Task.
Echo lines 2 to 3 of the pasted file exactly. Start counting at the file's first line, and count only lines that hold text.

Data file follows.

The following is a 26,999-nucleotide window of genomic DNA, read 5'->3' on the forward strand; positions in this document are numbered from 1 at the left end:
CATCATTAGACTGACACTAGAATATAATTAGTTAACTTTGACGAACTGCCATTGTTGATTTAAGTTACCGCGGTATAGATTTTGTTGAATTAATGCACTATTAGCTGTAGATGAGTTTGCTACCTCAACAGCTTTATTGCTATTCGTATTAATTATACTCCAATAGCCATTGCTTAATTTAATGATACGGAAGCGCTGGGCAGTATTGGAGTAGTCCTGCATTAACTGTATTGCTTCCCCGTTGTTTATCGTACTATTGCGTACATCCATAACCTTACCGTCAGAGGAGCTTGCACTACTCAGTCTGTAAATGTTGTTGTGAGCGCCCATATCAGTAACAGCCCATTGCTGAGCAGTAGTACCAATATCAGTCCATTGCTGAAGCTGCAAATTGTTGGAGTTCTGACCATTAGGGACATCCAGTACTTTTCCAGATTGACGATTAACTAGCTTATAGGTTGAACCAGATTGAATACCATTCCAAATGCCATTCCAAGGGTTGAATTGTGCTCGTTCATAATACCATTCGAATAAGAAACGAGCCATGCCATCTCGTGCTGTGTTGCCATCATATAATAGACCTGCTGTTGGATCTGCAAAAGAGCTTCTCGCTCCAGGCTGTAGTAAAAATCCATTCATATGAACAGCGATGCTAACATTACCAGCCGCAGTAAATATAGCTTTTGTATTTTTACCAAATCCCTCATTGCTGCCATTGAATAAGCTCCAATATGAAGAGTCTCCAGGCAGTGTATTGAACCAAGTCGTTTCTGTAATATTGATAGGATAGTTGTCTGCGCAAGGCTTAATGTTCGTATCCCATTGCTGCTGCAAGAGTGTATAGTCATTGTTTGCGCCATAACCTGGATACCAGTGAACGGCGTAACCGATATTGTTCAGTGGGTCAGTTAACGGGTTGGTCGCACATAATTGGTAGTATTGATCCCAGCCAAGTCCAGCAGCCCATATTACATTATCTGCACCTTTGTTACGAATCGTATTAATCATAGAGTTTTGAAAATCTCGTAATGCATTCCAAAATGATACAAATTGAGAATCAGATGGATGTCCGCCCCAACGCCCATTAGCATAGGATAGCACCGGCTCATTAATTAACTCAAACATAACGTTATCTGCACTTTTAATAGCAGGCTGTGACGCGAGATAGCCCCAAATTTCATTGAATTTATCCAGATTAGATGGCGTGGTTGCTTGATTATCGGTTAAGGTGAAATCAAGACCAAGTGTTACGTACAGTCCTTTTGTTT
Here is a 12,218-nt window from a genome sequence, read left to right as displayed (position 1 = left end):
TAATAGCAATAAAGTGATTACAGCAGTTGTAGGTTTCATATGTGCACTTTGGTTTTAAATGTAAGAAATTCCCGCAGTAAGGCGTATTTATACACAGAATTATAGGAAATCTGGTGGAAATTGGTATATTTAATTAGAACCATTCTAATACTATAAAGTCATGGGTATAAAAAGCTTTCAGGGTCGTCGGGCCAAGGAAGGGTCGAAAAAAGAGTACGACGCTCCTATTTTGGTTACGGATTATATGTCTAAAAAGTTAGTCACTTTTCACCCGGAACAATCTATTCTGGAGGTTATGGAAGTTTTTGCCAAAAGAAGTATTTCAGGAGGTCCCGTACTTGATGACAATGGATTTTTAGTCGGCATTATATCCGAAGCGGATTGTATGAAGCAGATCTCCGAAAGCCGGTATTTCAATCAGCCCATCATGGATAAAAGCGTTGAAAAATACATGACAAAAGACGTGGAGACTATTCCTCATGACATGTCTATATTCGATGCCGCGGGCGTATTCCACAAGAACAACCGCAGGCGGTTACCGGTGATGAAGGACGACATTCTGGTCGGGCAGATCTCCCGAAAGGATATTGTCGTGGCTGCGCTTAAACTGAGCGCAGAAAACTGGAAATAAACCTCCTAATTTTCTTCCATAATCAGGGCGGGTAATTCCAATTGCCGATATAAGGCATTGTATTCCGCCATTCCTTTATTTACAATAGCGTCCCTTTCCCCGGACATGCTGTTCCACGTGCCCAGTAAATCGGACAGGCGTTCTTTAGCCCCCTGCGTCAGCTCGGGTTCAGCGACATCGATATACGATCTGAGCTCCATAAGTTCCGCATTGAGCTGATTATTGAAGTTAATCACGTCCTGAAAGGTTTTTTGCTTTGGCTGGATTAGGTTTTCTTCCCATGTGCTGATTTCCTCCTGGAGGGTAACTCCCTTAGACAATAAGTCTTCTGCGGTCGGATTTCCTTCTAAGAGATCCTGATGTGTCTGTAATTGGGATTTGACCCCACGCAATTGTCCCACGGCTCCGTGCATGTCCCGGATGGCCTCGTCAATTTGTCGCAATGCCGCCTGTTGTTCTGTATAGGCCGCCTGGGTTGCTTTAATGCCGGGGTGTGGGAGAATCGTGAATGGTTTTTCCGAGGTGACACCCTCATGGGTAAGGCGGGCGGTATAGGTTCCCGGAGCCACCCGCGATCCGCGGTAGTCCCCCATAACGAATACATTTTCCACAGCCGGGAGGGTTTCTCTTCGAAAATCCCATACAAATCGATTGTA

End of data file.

CATCATTAGACTGACACTAGAATATAATTAGTTAACTTTGACGAACTGCCATTGTTGATTTAAGTTACCGCGGTATAGATTTTGTTGAATTAATGCACTATTAGCTGTAGATGAGTTTGCTACCTCAACAGCTTTATTGCTATTCGTATTAATTATACTCCAATAGCCATTGCTTAATTTAATGATACGGAAGCGCTGGGCAGTATTGGAGTAGTCCTGCATTAACTGTATTGCTTCCCCGTTGTTTATCGTACTATTGCGTACATCCATAACCTTACCGTCAGAGGAGCTTGCACTACTCAGTCTGTAAATGTTGTTGTGAGCGCCCATATCAGTAACAGCCCATTGCTGAGCAGTAGTACCAATATCAGTCCATTGCTGAAGCTGCAAATTGTTGGAGTTCTGACCATTAGGGACATCCAGTACTTTTCCAGATTGACGATTAACTAGCTTATAGGTTGAACCAGATTGAATACCATTCCAAATGCCATTCCAAGGGTTGAATTGTGCTCGTTCATAATACCATTCGAATAAGAAACGAGCCATGCCATCTCGTGCTGTGTTGCCATCATATAATAGACCTGCTGTTGGATCTGCAAAAGAGCTTCTCGCTCCAGGCTGTAGTAAAAATCCATTCATATGAACAGCGATGCTAACATTACCAGCCGCAGTAAATATAGCTTTTGTATTTTTACCAAATCCCTCATTGCTGCCATTGAATAAGCTCCAATATGAAGAGTCTCCAGGCAGTGTATTGAACCAAGTCGTTTCTGTAATATTGATAGGATAGTTGTCTGCGCAAGGCTTAATGTTCGTATCCCATTGCTGCTGCAAGAGTGTATAGTCATTGTTTGCGCCATAACCTGGATACCAGTGAACGGCGTAACCGATATTGTTCAGTGGGTCAGTTAACGGGTTGGTCGCACATAATTGGTAGTATTGATCCCAGCCAAGTCCAGCAGCCCATATTACATTATCTGCACCTTTGTTACGAATCGTATTAATCATAGAGTTTTGAAAATCTCGTAATGCATTCCAAAATGATACAAATTGAGAATCAGATGGATGTCCGCCCCAACGCCCATTAGCATAGGATAGCACCGGCTCATTAATTAACTCAAACATAACGTTATCTGCACTTTTAATAGCAGGCTGTGACGCGAGATAGCCCCAAATTTCATTGAATTTATCCAGATTAGATGGCGTGGTTGCTTGATTATCGGTTAAGGTGAAATCAAGACCAAGTGTTACGTACAGTCCTTTTGTTT
Here is a 12,218-nt window from a genome sequence, read left to right as displayed (position 1 = left end):